UTCS Colloquium-Dhruv Batra/Carnegie Mellon University: "Graph-Structured Discrete Labelling Problems in Computer Vision," TAY 3.128, Monday, May 10, 2010, 10:00 a.m.

Contact Name: 
Jenna Whitney
Date: 
May 10, 2010 10:30am - 11:30am

There is a sign-up schedule for this event that can be found
at http://www.cs.utexas.edu/department/webeven

t/utcs/events/cgi/list_events.cgi

Type of Talk: UTCS Colloquium

Speaker/Affiliation: Dhruv Batra/Carnegie Mellon University

Date/Time: Monday, May 10, 2010, 10:00 a.m.

Location: TAY 3.128 <

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Host: Inderjit Dhillon & Pradeep Ravikumar

Talk Title:Grap

h-Structured Discrete Labelling Problems in Computer Vision

Talk Abst

ract:

A number of problems in computer vision (e.g., image
segm

entation, gender classification of faces, etc) can be
formulated as

graph-structured discrete labelling problems,
where the goal is to pr

edict labels (e.g.
foreground/background, male/female) for a set of v

ariables
(e.g. pixels, faces in an image, etc)  that have some
known
underlying structure (e.g., neighbouring pixels in an image
often have related labels). This task of inferring optimal
labels o

f structured variables is typically posed as the
minimization of a dis

crete energy function over a graph, and
is NP-hard for general graphs

.

In the first part of this talk, I will describe a new
ap

proximate
inference algorithm called Outer-Planar Decomposition (OPD).

OPD
decomposes the given intractable energy-minimization problem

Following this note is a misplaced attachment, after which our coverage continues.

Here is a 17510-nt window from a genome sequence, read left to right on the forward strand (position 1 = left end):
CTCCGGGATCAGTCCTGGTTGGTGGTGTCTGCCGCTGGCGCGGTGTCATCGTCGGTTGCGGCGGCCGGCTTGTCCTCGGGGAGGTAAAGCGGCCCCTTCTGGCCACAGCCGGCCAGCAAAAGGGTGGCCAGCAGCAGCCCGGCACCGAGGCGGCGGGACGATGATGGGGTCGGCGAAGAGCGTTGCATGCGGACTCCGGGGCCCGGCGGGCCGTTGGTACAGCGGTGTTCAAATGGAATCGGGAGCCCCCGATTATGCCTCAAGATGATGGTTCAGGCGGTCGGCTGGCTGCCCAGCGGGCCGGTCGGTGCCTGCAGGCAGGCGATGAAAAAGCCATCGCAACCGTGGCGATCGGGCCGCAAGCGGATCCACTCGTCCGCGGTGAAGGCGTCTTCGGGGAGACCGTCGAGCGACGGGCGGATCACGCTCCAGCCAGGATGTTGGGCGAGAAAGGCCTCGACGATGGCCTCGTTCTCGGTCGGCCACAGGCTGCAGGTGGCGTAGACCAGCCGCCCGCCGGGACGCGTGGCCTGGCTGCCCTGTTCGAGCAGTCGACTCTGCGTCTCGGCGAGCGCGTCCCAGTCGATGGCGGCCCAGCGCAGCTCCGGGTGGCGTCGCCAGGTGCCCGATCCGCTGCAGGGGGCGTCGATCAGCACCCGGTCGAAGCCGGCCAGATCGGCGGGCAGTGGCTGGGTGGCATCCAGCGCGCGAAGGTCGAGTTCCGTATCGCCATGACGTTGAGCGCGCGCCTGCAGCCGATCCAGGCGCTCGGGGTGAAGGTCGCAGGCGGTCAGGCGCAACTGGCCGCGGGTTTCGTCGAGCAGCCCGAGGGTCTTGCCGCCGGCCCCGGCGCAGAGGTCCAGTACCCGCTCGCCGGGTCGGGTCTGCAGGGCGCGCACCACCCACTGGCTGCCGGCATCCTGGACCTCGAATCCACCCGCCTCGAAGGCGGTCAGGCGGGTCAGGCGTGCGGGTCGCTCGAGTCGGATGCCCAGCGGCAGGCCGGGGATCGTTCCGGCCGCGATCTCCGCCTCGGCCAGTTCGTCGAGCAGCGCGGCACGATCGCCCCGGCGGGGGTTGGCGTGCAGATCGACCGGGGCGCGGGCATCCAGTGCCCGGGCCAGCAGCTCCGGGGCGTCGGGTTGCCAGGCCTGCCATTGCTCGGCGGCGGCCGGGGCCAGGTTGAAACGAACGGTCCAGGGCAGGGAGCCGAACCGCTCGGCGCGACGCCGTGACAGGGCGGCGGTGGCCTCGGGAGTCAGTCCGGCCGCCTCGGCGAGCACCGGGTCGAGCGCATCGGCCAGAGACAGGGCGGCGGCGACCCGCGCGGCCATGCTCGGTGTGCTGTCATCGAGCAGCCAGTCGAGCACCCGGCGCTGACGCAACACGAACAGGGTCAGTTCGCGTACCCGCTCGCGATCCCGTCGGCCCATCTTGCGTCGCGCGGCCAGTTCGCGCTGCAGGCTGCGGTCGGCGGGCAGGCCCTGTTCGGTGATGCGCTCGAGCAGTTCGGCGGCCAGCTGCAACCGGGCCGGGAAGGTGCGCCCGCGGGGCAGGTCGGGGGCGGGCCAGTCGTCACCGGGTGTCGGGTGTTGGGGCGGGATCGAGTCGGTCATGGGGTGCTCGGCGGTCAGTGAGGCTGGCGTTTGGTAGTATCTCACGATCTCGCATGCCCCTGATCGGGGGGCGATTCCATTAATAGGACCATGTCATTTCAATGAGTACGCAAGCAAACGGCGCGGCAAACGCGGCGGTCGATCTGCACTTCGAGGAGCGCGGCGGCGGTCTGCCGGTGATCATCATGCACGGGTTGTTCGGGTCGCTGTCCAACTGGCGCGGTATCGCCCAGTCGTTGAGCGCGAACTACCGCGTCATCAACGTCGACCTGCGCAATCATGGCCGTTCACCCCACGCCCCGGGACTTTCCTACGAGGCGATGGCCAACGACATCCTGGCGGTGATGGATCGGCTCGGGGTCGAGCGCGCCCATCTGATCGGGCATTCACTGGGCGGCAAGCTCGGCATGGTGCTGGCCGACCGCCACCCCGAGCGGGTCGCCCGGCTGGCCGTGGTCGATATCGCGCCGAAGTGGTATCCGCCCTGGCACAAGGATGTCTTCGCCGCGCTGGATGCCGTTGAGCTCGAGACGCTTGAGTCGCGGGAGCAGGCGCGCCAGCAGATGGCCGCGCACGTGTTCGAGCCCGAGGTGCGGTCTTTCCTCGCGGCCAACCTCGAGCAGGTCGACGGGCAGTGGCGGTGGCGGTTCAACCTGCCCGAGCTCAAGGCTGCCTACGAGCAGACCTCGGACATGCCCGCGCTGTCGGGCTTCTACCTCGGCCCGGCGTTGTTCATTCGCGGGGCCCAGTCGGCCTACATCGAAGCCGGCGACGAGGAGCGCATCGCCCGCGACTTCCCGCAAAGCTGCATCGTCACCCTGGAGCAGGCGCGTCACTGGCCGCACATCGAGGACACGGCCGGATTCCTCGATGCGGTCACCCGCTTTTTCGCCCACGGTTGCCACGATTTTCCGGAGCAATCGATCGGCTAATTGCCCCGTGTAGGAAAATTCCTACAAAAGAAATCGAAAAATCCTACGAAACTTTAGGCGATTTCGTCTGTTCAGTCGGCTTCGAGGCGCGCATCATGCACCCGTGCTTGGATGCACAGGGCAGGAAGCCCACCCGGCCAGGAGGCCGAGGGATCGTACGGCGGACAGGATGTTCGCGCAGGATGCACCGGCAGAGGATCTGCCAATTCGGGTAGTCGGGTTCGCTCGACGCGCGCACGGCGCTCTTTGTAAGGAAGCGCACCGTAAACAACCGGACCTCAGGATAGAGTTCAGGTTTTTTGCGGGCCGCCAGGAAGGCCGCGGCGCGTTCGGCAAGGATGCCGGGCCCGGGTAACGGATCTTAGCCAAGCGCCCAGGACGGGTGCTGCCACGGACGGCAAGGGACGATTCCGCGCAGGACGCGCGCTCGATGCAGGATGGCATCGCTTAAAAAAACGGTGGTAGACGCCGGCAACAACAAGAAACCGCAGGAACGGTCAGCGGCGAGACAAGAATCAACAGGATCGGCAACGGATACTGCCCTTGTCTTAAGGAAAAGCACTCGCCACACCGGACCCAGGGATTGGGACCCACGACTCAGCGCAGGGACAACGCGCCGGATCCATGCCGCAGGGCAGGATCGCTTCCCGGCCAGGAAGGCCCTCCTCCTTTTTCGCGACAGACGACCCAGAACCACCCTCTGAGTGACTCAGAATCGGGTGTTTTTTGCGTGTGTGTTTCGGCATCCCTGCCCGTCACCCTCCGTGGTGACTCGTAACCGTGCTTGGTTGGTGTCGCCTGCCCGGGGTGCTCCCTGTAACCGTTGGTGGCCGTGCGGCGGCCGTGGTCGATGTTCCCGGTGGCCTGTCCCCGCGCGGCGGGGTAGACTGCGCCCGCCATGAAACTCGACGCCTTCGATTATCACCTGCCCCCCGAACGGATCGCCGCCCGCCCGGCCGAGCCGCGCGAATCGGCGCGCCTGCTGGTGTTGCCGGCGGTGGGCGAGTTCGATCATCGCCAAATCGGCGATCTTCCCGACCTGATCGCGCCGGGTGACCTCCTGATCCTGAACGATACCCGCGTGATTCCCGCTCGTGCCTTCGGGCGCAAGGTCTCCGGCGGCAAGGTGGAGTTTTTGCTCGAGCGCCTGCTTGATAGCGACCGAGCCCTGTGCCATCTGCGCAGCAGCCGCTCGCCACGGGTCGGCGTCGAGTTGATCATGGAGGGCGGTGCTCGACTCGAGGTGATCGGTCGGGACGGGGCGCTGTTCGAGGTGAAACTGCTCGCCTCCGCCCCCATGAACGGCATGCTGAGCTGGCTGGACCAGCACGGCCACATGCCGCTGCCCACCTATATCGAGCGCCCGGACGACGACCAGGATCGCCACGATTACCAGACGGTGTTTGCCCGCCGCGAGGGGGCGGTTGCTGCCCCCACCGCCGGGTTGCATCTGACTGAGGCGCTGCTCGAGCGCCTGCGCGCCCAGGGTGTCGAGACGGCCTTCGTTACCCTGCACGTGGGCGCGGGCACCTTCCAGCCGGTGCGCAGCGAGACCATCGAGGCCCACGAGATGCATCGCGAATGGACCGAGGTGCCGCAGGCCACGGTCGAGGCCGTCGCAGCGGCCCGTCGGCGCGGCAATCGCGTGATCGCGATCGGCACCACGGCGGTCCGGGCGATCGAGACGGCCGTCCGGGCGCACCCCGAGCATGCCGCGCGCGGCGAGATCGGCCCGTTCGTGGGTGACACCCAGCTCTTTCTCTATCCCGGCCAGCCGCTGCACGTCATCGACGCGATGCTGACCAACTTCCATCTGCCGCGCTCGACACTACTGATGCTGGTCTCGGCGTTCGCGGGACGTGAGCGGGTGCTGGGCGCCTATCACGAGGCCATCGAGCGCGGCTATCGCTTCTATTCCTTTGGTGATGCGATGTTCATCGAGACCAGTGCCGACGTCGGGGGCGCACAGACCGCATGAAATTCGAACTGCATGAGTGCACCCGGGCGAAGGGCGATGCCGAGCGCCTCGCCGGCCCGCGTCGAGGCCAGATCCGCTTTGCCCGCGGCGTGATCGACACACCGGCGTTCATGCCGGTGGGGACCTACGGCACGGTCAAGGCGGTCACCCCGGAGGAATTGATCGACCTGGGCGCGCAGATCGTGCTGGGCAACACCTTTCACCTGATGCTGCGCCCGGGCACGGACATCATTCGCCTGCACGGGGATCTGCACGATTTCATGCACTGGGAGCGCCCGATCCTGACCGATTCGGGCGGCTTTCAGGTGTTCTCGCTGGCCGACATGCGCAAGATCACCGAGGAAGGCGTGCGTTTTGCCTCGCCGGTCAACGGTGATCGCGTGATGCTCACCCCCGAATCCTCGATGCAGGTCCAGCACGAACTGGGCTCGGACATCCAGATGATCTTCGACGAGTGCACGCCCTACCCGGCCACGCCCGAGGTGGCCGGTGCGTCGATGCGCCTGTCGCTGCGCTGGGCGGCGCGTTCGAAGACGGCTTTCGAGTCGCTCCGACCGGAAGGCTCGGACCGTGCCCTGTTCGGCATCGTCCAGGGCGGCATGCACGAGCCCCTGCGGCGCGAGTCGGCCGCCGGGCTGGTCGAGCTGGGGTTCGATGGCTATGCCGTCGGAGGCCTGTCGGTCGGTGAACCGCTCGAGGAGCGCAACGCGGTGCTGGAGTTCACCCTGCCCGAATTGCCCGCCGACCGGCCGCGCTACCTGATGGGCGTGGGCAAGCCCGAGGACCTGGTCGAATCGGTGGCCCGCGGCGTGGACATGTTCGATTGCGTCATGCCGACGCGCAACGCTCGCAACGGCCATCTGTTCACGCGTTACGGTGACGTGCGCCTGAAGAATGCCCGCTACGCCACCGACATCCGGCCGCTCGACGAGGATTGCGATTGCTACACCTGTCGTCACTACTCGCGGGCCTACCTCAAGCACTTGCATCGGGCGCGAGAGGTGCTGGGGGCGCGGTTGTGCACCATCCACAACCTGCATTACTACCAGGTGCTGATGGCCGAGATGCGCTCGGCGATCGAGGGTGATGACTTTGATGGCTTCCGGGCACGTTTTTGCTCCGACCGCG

over a graph into tractable subproblems over outerplanar
subgrap

hs and then employs message passing over these
subgraphs to get an app

roximate global solution for the
original graph. OPD outperforms curre

nt state-of-art
inference methods on hard synthetic problems and is
competitive on real computer-vision applications.

In the seco

nd part of this talk, I will demonstrate our work
in applying this st

ructured prediction paradigm to computer
vision applications like mult

i-class segmentation, gender
classification, interactive co-segmenta

tion of groups of
related images and interactive 3D reconstruction of

objects
and scenes.

Speaker Bio:

Dhruv Batra is a fin

al-year Ph.D. student in the ECE
department at
Carnegie Mellon Un

iversity,  supervised by Tsuhan Chen. For
the past 1.5 years,

he has been a visiting student at Cornell
University. He received a Ma

sters degree from CMU in 2006,
during which he worked with Martial He

bert from the Robotics
Institute. Before joining CMU, he earned a B.T

ech from the
Institute of Technology, Benaras Hindu University.

His research interests are computer vision and machine
learning

;
specifically, learning and inference in Markov Random Fields.

He is also interested in applications of combinatorial
optimization al

gorithms to learning and vision problems.